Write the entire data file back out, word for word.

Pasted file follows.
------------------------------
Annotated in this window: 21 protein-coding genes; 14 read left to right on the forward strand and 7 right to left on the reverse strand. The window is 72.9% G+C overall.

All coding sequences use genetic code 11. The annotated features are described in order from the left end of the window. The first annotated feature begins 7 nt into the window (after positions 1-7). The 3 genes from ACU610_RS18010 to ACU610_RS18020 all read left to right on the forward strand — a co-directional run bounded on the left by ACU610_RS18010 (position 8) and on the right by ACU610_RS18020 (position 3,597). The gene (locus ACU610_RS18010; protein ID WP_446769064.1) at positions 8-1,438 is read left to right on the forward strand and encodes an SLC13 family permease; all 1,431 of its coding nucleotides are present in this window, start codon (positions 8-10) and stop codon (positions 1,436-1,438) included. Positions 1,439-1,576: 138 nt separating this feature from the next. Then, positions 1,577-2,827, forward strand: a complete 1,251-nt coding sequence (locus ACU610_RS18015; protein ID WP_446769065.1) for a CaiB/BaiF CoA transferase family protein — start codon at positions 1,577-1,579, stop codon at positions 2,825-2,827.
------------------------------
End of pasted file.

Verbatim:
Annotated in this window: 21 protein-coding genes; 14 read left to right on the forward strand and 7 right to left on the reverse strand. The window is 72.9% G+C overall.

All coding sequences use genetic code 11. The annotated features are described in order from the left end of the window. The first annotated feature begins 7 nt into the window (after positions 1-7). The 3 genes from ACU610_RS18010 to ACU610_RS18020 all read left to right on the forward strand — a co-directional run bounded on the left by ACU610_RS18010 (position 8) and on the right by ACU610_RS18020 (position 3,597). The gene (locus ACU610_RS18010; protein ID WP_446769064.1) at positions 8-1,438 is read left to right on the forward strand and encodes an SLC13 family permease; all 1,431 of its coding nucleotides are present in this window, start codon (positions 8-10) and stop codon (positions 1,436-1,438) included. Positions 1,439-1,576: 138 nt separating this feature from the next. Then, positions 1,577-2,827, forward strand: a complete 1,251-nt coding sequence (locus ACU610_RS18015; protein ID WP_446769065.1) for a CaiB/BaiF CoA transferase family protein — start codon at positions 1,577-1,579, stop codon at positions 2,825-2,827.